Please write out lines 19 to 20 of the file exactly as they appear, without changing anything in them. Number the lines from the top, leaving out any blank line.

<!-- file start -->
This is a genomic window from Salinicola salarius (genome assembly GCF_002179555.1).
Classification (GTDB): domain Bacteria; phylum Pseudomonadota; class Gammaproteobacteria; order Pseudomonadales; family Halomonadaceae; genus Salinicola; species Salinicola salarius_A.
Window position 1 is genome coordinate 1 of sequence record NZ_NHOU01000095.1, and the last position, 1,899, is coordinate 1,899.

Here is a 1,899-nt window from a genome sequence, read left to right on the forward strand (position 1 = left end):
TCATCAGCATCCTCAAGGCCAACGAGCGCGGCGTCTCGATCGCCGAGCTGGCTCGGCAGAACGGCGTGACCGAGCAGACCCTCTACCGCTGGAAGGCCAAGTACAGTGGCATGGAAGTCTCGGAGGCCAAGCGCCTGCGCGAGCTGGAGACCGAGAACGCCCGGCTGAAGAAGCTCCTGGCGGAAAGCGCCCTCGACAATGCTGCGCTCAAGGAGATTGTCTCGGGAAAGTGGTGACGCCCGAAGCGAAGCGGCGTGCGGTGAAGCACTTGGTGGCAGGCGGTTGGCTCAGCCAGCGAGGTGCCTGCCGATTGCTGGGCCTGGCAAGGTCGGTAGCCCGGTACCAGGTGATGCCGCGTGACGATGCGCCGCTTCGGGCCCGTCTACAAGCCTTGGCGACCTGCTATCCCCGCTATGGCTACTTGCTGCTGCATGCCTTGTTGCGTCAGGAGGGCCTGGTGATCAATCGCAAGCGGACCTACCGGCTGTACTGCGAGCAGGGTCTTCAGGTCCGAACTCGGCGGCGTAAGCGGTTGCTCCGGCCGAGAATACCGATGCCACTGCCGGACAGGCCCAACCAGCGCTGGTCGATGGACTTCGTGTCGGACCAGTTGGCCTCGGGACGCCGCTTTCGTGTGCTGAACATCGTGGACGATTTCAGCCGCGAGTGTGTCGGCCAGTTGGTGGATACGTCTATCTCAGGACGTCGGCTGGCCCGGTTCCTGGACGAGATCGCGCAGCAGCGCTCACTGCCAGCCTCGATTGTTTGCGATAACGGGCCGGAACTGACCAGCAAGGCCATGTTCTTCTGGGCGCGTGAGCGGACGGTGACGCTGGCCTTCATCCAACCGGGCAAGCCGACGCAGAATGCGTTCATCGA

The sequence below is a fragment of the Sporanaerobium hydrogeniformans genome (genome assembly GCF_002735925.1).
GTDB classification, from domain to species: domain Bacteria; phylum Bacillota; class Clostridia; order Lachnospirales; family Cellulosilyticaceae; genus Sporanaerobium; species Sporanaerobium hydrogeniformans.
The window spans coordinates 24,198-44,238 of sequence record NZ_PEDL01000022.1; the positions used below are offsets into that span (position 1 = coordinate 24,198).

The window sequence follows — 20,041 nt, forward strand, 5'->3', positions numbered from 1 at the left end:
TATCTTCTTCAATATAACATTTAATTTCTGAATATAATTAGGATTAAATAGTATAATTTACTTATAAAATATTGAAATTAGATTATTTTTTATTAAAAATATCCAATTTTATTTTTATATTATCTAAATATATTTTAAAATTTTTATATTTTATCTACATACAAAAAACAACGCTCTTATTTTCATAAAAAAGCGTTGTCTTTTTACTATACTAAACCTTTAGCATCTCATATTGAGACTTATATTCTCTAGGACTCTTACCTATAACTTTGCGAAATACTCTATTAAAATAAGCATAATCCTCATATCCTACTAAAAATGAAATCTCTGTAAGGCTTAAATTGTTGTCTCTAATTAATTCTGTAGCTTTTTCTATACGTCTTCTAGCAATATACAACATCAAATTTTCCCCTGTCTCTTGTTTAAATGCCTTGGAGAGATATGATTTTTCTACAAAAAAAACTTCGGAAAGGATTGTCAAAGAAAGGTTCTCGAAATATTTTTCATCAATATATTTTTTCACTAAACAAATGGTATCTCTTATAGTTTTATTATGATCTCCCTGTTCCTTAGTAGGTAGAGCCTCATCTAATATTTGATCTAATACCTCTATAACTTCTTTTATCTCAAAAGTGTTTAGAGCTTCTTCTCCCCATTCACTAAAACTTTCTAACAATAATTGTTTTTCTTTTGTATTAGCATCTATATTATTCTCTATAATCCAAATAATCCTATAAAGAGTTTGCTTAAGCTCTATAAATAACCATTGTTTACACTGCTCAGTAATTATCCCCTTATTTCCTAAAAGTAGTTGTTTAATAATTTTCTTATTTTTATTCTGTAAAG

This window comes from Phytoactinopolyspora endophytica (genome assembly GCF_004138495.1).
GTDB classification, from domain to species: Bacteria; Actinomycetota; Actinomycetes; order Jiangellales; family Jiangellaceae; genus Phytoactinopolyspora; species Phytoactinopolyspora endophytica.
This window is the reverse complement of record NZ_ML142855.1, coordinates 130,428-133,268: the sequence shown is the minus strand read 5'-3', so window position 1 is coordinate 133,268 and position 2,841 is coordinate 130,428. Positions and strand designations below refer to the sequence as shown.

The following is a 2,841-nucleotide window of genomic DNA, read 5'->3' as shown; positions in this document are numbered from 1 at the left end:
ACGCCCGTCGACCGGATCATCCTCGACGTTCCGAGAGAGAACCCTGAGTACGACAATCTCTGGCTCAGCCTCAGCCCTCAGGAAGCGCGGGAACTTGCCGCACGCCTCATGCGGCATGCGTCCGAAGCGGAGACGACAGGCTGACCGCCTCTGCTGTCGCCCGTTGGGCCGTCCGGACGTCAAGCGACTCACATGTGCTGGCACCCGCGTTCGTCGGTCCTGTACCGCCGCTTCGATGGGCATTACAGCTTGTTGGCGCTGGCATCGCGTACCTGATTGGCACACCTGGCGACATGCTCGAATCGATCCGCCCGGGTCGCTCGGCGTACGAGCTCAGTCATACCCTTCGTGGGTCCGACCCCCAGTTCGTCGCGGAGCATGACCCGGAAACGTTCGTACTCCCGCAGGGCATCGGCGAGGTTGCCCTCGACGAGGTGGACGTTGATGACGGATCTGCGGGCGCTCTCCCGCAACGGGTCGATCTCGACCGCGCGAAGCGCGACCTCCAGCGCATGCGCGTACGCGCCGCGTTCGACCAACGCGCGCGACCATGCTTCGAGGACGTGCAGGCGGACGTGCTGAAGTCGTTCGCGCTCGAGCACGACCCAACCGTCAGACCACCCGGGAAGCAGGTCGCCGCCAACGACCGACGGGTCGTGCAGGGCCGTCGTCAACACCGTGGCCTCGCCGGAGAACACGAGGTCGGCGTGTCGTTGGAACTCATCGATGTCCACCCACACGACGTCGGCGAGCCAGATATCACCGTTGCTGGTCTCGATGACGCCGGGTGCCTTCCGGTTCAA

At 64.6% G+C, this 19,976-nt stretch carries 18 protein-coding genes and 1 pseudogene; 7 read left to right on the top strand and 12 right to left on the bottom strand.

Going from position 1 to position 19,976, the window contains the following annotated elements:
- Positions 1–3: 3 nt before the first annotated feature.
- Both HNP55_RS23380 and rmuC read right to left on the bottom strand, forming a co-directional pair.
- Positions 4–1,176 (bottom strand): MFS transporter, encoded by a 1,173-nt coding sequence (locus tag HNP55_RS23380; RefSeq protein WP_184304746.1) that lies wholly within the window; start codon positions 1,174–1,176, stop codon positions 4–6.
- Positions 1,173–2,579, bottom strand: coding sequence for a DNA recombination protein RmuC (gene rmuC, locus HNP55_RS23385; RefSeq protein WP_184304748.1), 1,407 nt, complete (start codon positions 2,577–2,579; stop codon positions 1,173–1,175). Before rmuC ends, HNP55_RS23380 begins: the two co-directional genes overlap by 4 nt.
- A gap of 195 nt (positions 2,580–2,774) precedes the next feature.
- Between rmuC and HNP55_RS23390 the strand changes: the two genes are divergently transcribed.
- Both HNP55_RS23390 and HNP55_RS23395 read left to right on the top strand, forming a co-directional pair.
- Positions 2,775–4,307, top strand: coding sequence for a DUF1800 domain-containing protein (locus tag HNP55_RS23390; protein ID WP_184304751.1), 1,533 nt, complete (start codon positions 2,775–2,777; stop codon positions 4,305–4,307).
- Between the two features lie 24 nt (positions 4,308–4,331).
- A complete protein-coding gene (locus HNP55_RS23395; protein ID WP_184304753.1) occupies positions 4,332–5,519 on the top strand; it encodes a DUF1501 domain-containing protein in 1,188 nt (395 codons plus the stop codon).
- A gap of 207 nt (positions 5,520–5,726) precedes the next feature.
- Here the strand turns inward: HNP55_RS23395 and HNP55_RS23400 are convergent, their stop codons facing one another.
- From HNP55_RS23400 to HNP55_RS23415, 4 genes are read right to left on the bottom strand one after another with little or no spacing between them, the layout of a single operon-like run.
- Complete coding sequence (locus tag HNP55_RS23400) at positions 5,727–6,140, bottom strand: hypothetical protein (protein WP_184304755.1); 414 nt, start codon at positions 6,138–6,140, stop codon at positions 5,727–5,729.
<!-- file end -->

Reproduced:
- Both HNP55_RS23380 and rmuC read right to left on the bottom strand, forming a co-directional pair.
- Positions 4–1,176 (bottom strand): MFS transporter, encoded by a 1,173-nt coding sequence (locus tag HNP55_RS23380; RefSeq protein WP_184304746.1) that lies wholly within the window; start codon positions 1,174–1,176, stop codon positions 4–6.